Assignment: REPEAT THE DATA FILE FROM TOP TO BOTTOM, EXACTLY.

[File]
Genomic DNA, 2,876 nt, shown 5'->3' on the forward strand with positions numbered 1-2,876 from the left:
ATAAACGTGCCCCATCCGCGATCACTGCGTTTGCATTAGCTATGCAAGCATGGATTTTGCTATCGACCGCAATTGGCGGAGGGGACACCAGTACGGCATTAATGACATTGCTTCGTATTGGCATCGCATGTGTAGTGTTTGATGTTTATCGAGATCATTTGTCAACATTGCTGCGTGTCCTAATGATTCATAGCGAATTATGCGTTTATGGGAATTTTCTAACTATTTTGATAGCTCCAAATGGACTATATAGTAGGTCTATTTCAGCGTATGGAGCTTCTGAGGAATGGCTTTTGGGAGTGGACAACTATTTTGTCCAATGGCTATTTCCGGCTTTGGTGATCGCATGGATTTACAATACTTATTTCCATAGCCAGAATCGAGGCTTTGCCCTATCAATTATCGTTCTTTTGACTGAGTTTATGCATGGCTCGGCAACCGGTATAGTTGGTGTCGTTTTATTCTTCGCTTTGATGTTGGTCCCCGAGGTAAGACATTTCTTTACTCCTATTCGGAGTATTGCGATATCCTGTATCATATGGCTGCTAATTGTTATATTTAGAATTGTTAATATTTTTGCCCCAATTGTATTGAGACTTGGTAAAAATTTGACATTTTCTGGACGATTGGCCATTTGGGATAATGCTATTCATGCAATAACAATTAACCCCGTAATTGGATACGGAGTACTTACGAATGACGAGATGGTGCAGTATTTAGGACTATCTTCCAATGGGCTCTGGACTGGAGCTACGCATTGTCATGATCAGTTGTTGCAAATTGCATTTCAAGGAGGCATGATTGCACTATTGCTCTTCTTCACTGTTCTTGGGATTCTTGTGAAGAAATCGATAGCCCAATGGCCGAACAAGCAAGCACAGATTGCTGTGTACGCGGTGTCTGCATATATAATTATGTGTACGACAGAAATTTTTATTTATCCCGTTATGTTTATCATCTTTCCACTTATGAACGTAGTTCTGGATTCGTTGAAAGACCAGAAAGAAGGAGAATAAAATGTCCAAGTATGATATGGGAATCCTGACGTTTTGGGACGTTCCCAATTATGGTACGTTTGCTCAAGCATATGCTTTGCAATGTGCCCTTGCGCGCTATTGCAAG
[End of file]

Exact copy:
Genomic DNA, 2,876 nt, shown 5'->3' on the forward strand with positions numbered 1-2,876 from the left:
ATAAACGTGCCCCATCCGCGATCACTGCGTTTGCATTAGCTATGCAAGCATGGATTTTGCTATCGACCGCAATTGGCGGAGGGGACACCAGTACGGCATTAATGACATTGCTTCGTATTGGCATCGCATGTGTAGTGTTTGATGTTTATCGAGATCATTTGTCAACATTGCTGCGTGTCCTAATGATTCATAGCGAATTATGCGTTTATGGGAATTTTCTAACTATTTTGATAGCTCCAAATGGACTATATAGTAGGTCTATTTCAGCGTATGGAGCTTCTGAGGAATGGCTTTTGGGAGTGGACAACTATTTTGTCCAATGGCTATTTCCGGCTTTGGTGATCGCATGGATTTACAATACTTATTTCCATAGCCAGAATCGAGGCTTTGCCCTATCAATTATCGTTCTTTTGACTGAGTTTATGCATGGCTCGGCAACCGGTATAGTTGGTGTCGTTTTATTCTTCGCTTTGATGTTGGTCCCCGAGGTAAGACATTTCTTTACTCCTATTCGGAGTATTGCGATATCCTGTATCATATGGCTGCTAATTGTTATATTTAGAATTGTTAATATTTTTGCCCCAATTGTATTGAGACTTGGTAAAAATTTGACATTTTCTGGACGATTGGCCATTTGGGATAATGCTATTCATGCAATAACAATTAACCCCGTAATTGGATACGGAGTACTTACGAATGACGAGATGGTGCAGTATTTAGGACTATCTTCCAATGGGCTCTGGACTGGAGCTACGCATTGTCATGATCAGTTGTTGCAAATTGCATTTCAAGGAGGCATGATTGCACTATTGCTCTTCTTCACTGTTCTTGGGATTCTTGTGAAGAAATCGATAGCCCAATGGCCGAACAAGCAAGCACAGATTGCTGTGTACGCGGTGTCTGCATATATAATTATGTGTACGACAGAAATTTTTATTTATCCCGTTATGTTTATCATCTTTCCACTTATGAACGTAGTTCTGGATTCGTTGAAAGACCAGAAAGAAGGAGAATAAAATGTCCAAGTATGATATGGGAATCCTGACGTTTTGGGACGTTCCCAATTATGGTACGTTTGCTCAAGCATATGCTTTGCAATGTGCCCTTGCGCGCTATTGCAAG